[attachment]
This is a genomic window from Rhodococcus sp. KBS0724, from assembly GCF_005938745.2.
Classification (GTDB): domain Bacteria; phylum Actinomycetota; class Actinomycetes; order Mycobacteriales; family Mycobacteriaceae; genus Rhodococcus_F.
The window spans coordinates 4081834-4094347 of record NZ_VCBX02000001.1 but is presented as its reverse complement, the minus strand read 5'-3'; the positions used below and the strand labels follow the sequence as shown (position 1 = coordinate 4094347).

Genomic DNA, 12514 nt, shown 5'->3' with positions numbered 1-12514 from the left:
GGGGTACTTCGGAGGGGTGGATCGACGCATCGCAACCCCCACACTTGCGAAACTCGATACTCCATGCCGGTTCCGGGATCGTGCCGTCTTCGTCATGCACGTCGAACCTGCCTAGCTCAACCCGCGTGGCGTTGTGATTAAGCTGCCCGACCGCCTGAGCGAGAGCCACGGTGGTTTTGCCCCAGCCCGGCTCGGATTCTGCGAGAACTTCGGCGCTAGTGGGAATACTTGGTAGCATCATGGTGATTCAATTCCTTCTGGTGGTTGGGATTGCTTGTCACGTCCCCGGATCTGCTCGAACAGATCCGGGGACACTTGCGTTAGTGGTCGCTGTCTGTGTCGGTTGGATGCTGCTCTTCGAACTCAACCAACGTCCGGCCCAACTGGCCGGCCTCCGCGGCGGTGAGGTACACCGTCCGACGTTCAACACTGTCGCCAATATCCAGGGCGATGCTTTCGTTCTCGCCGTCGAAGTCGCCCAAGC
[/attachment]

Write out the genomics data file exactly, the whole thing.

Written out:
This is a genomic window from Rhodococcus sp. KBS0724, from assembly GCF_005938745.2.
Classification (GTDB): domain Bacteria; phylum Actinomycetota; class Actinomycetes; order Mycobacteriales; family Mycobacteriaceae; genus Rhodococcus_F.
The window spans coordinates 4081834-4094347 of record NZ_VCBX02000001.1 but is presented as its reverse complement, the minus strand read 5'-3'; the positions used below and the strand labels follow the sequence as shown (position 1 = coordinate 4094347).

Genomic DNA, 12514 nt, shown 5'->3' with positions numbered 1-12514 from the left:
GGGGTACTTCGGAGGGGTGGATCGACGCATCGCAACCCCCACACTTGCGAAACTCGATACTCCATGCCGGTTCCGGGATCGTGCCGTCTTCGTCATGCACGTCGAACCTGCCTAGCTCAACCCGCGTGGCGTTGTGATTAAGCTGCCCGACCGCCTGAGCGAGAGCCACGGTGGTTTTGCCCCAGCCCGGCTCGGATTCTGCGAGAACTTCGGCGCTAGTGGGAATACTTGGTAGCATCATGGTGATTCAATTCCTTCTGGTGGTTGGGATTGCTTGTCACGTCCCCGGATCTGCTCGAACAGATCCGGGGACACTTGCGTTAGTGGTCGCTGTCTGTGTCGGTTGGATGCTGCTCTTCGAACTCAACCAACGTCCGGCCCAACTGGCCGGCCTCCGCGGCGGTGAGGTACACCGTCCGACGTTCAACACTGTCGCCAATATCCAGGGCGATGCTTTCGTTCTCGCCGTCGAAGTCGCCCAAGC